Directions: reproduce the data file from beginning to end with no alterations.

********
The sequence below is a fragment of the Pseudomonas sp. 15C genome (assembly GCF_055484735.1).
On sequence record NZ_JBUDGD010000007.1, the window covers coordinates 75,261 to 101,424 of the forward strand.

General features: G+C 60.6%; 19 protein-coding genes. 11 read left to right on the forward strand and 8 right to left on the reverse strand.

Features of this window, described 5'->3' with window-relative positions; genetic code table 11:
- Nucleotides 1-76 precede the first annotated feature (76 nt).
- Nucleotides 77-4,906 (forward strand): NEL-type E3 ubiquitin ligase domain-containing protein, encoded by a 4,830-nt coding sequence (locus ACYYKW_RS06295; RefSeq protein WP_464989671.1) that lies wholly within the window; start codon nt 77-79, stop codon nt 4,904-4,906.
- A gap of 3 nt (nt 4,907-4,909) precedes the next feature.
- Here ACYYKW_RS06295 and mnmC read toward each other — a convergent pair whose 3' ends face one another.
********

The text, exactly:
The sequence below is a fragment of the Pseudomonas sp. 15C genome (assembly GCF_055484735.1).
On sequence record NZ_JBUDGD010000007.1, the window covers coordinates 75,261 to 101,424 of the forward strand.

General features: G+C 60.6%; 19 protein-coding genes. 11 read left to right on the forward strand and 8 right to left on the reverse strand.

Features of this window, described 5'->3' with window-relative positions; genetic code table 11:
- Nucleotides 1-76 precede the first annotated feature (76 nt).
- Nucleotides 77-4,906 (forward strand): NEL-type E3 ubiquitin ligase domain-containing protein, encoded by a 4,830-nt coding sequence (locus ACYYKW_RS06295; RefSeq protein WP_464989671.1) that lies wholly within the window; start codon nt 77-79, stop codon nt 4,904-4,906.
- A gap of 3 nt (nt 4,907-4,909) precedes the next feature.
- Here ACYYKW_RS06295 and mnmC read toward each other — a convergent pair whose 3' ends face one another.